104.3 Saturday, Jan. 7 Turbulent mixing diminishes discrimination of food and predator risk odor sources by altering small scale structure of signals impinging on blue crab antennules. WEISSBURG, M.J.; Georgia Tech email@example.com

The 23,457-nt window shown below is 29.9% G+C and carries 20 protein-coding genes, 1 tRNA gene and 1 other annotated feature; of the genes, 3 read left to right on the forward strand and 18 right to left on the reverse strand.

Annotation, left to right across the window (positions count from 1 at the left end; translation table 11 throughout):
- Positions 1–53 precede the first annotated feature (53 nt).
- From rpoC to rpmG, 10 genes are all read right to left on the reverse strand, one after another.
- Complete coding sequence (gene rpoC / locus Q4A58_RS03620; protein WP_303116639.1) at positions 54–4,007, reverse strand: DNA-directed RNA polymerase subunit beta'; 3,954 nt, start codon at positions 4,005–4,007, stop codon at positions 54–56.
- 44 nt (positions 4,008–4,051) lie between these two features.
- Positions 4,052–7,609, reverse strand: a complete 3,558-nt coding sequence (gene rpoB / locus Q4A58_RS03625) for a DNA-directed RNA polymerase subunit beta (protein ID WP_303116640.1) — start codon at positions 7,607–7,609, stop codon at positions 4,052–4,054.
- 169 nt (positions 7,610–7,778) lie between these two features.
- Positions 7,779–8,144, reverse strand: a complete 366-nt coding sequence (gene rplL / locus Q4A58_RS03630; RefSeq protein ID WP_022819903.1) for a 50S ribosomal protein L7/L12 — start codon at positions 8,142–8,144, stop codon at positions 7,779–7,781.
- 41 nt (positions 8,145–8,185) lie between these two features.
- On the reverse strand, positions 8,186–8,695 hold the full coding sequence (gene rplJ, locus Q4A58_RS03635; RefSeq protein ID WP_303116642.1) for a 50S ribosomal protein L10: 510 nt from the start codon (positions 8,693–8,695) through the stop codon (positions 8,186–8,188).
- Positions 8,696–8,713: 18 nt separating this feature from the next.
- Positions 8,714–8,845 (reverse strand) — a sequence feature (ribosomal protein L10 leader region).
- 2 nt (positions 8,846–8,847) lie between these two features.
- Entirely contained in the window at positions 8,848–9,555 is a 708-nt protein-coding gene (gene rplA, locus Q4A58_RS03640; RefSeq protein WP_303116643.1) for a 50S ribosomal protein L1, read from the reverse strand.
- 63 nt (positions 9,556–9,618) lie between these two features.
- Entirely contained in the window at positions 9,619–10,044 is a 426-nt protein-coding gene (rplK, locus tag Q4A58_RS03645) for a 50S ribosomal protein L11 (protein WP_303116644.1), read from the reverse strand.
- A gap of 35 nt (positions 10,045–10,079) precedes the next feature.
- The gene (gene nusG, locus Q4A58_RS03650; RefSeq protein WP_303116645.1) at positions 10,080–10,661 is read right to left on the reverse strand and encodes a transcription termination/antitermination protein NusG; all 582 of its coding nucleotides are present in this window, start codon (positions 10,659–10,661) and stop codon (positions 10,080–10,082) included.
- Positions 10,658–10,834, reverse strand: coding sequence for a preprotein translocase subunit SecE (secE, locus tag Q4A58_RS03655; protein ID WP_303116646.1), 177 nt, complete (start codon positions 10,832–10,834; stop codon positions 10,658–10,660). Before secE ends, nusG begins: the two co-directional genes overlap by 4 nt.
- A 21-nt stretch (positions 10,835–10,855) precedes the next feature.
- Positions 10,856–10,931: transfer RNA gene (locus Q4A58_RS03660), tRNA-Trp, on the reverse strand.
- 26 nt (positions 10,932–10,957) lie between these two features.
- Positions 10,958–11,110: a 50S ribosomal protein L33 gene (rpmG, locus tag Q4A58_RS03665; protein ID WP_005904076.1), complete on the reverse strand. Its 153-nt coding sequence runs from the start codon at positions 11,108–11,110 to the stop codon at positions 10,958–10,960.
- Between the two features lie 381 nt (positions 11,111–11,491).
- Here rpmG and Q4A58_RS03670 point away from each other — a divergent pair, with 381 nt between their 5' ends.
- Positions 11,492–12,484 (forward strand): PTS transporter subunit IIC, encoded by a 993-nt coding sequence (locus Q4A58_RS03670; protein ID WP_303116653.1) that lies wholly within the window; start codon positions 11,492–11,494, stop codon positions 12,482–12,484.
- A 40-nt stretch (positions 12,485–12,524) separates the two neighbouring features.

Animals frequently are challenged with the task of responding appropriately to chemical signals when they are intermingled or mixed with odors from multiple sources. The ability of animals to navigate to attractive cues typically is examined in isolation, despite the fact that animals experiencing multiple, conflicting messages, may not be able to easily distinguish attractive substances if they co-occur with aversive cues. To examine this process, blue crabs were challenged to locate a source of food odors in the presence of a second odor source emitting cues indicative of predation risk (injured blue crab metabolites). Blue crabs easily and reliably located the attractive source under low mixing conditions, even when it was within 10 cm of the aversive source. However, increased mixing extinguished this response. Crabs no longer foraged for the attractive source, and instead displayed behaviors consistent with responses to the aversive cue only, despite the fact that they could locate the attractive source when presented alone under the same conditions. Removing input from the antennules eliminated the suppressive effects of the aversive cue, whereas removing input from chemosensors on the legs and claws did not. Qualitative flow visualization shows intermingled attractive and aversive odor filaments in low mixing conditions, whereas turbulence caused filament homogenization. Thus-small scale discreteness of odor filaments arriving at antennules is key to preserving the ability of crustaceans to operate effectively in environments with multiple and conflicting chemical signals, and is substantially affected by fluid mixing at levels that do not substantially affect navigation per se.